I have no affiliation with the company that makes this software, other than being a customer. During my research, I found that accuratecnc and another company, LKPF (http://www.lpkfusa.com/Software/ccam.htm) both make CNC machines specifically for isolation routing. I’ve seen both praised for the high quality boards they produce. However when it comes to the software, especially if you want to run it on your own CNC machine, accuratecnc’s PHCNC is by far easier to use. In fact, LKPF’s software won’t even allow you to generate standard g-code for your CNC machine. You’d have to jump through some hoops just to get the software, then jump though some more hoops to be able to use it on your machine.
PHCNC is a little pricey, but not that bad. It’s basically $400 or $500 (for the pro version). You have to attach a dongle to use it. The dongle appears to make the software think one of their machines is connected, even though it’s your own CNC. Actually I’m not sure if it can directly control your CNC machine at all, but rather you’d use your favorite CNC control software (like Mach3 in my case), and load the file that PHCNC produces.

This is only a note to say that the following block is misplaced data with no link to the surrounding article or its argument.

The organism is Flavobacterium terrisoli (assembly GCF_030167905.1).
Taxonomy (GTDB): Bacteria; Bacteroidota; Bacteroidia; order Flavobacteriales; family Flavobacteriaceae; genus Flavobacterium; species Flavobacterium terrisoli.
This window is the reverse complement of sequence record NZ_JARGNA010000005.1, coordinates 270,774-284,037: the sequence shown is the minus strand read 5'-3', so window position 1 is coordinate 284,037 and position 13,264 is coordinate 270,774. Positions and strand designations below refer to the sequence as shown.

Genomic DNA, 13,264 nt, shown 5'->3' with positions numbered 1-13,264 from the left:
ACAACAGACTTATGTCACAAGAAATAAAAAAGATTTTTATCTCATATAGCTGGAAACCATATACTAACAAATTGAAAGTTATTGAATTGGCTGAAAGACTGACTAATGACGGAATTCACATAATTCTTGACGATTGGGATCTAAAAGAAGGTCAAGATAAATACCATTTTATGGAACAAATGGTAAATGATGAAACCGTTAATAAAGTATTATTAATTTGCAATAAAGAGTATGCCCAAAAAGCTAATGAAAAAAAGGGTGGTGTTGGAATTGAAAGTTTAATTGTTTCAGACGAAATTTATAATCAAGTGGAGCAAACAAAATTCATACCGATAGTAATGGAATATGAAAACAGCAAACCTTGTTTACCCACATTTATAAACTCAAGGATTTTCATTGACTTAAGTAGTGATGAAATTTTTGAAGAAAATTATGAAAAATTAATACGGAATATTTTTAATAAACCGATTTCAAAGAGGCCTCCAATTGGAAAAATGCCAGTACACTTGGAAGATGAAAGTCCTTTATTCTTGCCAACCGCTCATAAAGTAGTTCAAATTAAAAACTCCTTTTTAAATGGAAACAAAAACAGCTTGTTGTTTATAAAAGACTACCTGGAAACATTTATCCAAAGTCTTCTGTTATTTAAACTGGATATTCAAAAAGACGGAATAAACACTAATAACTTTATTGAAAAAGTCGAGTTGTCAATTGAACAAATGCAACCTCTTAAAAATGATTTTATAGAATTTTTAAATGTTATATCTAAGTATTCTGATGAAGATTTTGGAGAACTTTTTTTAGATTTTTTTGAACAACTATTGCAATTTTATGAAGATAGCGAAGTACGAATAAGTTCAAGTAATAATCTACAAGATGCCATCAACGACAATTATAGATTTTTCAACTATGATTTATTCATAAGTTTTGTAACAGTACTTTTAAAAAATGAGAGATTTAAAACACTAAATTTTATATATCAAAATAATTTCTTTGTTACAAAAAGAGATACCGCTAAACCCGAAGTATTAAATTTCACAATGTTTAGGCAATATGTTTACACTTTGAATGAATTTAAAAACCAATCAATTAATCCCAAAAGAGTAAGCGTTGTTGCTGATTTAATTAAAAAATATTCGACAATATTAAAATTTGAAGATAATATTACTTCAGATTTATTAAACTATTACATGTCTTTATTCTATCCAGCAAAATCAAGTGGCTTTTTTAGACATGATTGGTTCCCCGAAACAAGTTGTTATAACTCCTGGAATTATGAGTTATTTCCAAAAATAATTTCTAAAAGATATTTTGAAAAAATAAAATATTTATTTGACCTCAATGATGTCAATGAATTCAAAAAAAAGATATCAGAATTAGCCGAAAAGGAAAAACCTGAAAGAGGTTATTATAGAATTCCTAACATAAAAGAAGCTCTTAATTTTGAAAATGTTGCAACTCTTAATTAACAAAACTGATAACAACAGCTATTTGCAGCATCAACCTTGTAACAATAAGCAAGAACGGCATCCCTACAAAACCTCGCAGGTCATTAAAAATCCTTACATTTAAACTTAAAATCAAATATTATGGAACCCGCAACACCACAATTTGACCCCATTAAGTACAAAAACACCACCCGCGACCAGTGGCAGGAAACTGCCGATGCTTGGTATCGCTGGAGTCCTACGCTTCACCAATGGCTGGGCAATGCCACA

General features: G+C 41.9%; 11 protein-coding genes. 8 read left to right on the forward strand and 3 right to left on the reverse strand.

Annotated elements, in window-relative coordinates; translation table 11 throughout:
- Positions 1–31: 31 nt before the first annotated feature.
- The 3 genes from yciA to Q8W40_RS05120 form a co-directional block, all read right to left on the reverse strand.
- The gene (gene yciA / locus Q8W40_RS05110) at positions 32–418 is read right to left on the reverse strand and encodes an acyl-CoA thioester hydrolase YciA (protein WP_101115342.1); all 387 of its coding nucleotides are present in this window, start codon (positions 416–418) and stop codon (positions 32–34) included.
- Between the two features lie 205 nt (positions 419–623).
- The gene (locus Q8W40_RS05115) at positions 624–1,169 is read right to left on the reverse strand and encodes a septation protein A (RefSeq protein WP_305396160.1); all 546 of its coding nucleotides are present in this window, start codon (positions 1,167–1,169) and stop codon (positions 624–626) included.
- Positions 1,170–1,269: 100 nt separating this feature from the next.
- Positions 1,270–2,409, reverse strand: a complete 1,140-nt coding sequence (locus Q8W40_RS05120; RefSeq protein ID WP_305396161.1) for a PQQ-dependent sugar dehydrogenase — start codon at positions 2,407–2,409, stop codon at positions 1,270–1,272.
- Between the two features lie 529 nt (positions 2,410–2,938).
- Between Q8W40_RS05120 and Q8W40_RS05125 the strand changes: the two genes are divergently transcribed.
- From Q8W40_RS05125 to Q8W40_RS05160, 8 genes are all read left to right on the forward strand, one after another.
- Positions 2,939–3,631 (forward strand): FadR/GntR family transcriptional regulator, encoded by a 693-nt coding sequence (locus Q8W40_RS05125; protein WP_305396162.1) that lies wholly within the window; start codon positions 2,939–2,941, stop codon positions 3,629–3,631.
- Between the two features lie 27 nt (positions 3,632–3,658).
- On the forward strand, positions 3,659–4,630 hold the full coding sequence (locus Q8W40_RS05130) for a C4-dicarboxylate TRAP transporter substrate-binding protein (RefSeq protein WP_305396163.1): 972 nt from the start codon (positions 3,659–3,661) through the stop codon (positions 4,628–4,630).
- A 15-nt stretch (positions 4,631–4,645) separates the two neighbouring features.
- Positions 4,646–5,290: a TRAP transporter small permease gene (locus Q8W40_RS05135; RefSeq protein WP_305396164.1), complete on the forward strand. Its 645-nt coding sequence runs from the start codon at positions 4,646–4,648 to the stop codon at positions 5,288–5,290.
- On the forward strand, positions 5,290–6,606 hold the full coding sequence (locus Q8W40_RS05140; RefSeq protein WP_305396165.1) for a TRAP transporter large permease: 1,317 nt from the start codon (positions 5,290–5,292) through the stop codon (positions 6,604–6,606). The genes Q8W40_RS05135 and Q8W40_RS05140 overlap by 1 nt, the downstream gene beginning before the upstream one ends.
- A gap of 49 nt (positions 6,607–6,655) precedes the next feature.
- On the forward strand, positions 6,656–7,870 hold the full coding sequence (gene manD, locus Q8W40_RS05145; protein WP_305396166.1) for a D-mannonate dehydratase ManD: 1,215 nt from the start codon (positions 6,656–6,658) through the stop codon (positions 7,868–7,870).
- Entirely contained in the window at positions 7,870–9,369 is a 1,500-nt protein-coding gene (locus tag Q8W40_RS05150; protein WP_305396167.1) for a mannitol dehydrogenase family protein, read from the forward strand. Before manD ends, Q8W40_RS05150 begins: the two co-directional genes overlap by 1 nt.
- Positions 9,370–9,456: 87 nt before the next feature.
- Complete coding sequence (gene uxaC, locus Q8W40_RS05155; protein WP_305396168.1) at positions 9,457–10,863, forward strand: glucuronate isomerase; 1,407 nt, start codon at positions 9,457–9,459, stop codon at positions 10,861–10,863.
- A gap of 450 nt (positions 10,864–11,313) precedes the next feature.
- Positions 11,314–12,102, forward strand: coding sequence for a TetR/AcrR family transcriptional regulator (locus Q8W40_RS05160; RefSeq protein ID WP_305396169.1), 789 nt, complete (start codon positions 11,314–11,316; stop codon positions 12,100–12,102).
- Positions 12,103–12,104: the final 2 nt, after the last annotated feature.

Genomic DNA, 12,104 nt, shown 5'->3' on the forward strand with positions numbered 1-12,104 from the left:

I tried a couple of other programs too, including CopperCAM. At first, CopperCAM seemed great. Simple interface, fairly straightforward approach. But, I soon ran into problems. The biggest one was in loading gerber apertures from gerber files. In short, the board designs might load in, and if the board was very complicated at all, it would more than likely be messed up due to the poor support for the ability to load in custom pad shapes and other features. When I say custom, I’m not even talking fancy. Rectangular pads with rounded corners for instance were problematic. So after trying many options, I finally decided it was worth the investment to get something that would just work. So far, after making a few boards, it’s working pretty well.
AccurateCNC has an interesting link on their site describing the aperture problems. I ran across this early on, and kind of dismissed it for awhile while I tried other software. However I found myself paying more attention to this after much frustration.